I am planning on returning to school in the fall to study public relations and then hopefully, graphic design. I have fallen in love with working online, especially with social media. Every day, I learn something new and I get to connect with a diverse group of people! It’s fascinating the power that the internet has to shape and mold our views of the world, and I want to provide content that is genuine, yet informative as to hopefully help as many people as possible.
My 5 year plan consists of moving back home. I love Halifax and miss it with my whole heart. The only time I can remember being truly happy was sitting on the boardwalk, watching the waves roll in, my inner turmoil’s insignificant when looking at the vast sea. My goal is to be happy, and to reconnect with myself. Making plans has led me to this point, a broken shattered version of who I was, and so now, I decide to move forward accepting of all opportunities and wonderful surprises that come my way.
You’re very active on social media and you’ve gained an impressive following due to your authenticity and realness. How do you promote advocacy through social media?
In the past few months, I have tried to make all of the content helpful, educational or uplifting (except a few vain selfies sprinkled in there). I want the people who see my pictures retain a message; I want to be open about my struggles as I personally believe that education is an amazing way to de-stigmatize mental illness and also brings a sense of community to those struggling. I tend to focus on mental health advocacy, although I have posted about LGBTQ + affairs a few times. Queer topics are definitely something I want to invest more time into, but given that I am currently living in a world surrounded by mental health awareness and healing, I am more prone on writing about my current struggles and what I am doing to overcome them.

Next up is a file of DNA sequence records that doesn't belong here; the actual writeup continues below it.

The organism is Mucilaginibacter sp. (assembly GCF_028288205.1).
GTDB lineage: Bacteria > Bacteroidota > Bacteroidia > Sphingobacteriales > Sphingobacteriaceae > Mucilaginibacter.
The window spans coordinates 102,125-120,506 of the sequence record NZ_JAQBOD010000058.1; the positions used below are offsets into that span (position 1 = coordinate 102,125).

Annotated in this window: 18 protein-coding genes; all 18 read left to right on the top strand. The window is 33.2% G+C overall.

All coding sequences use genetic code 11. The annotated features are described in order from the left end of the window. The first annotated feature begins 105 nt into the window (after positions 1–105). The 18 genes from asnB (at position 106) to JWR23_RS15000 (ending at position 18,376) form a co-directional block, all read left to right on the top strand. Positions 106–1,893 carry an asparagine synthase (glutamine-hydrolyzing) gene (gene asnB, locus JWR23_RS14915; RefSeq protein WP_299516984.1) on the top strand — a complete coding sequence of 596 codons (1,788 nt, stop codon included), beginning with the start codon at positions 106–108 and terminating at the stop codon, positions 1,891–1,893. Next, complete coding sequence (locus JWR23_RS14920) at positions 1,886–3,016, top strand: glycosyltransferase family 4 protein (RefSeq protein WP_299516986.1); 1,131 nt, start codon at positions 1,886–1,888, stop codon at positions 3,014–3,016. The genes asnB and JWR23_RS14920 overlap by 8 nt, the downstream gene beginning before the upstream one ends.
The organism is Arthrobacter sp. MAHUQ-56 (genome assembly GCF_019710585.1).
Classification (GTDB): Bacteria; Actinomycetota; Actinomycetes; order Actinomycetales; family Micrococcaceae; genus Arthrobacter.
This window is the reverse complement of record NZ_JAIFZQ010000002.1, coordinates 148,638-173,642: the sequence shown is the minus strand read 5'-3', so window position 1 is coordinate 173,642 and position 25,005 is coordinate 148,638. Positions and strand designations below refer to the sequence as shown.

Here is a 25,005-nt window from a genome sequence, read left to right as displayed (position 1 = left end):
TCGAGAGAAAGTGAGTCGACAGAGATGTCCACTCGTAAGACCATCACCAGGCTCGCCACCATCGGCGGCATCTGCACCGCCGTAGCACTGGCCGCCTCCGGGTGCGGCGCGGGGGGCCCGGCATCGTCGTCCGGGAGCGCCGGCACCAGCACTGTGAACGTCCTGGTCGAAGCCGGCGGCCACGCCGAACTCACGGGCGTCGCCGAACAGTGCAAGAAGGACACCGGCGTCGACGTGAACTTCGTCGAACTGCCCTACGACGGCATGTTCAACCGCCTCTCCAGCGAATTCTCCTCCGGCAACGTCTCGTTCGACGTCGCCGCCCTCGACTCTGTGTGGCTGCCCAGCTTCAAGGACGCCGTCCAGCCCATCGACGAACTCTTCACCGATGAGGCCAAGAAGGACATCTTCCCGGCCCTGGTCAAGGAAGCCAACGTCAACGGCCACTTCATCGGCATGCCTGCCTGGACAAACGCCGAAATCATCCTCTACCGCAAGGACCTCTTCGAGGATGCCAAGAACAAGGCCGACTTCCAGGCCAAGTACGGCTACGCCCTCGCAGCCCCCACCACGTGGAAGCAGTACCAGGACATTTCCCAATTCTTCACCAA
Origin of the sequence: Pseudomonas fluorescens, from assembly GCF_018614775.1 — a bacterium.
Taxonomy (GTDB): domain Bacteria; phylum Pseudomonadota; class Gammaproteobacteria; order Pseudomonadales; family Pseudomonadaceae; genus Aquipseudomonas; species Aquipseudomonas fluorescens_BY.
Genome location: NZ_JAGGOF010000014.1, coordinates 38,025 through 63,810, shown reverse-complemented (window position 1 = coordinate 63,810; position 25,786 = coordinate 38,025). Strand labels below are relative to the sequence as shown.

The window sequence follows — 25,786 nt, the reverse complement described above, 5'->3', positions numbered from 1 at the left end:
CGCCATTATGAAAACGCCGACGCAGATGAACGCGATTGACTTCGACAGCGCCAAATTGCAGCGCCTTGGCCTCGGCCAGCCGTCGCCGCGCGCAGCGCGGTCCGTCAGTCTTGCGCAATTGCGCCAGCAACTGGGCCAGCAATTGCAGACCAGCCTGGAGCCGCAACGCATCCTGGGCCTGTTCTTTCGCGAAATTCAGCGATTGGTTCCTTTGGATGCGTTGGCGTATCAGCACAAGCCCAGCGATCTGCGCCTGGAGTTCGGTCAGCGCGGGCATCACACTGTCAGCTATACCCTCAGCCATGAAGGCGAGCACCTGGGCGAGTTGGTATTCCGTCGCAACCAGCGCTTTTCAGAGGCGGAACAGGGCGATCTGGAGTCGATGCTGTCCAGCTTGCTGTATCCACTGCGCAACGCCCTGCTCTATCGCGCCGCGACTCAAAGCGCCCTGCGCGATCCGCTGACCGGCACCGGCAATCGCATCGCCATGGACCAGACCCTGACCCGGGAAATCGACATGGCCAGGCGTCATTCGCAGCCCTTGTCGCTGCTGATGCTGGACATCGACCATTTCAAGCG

Tell us a little about your advocacy on behalf of the LGBTQ + community. What issues do you focus on most predominately? Which issues are underrepresented in the LGBTQ + community?
Becoming an advocate for the LGBTQ+ community has honestly been the most humbling yet terrifying experience yet! I have loved every minute of it and am extremely excited to continue on this journey! I understand that I am privileged and less marginalized than most, which makes me question myself on the topics I can broach without offending or coming from an ignorant place. Given that I have always dressed feminine, I have found that my voice was overpowered by others, that I was immediately labeled as bisexual which somehow seemed to lower my value in the queer community (side note: it doesn’t!) and people assumed that I had not experience any struggles thus I had nothing productive to add to conversations. I am trying incredibly hard to show that femme's have as much of a right to speak about queer topics as others as long as their experiences are valid and they are talking about personal obstacles or views.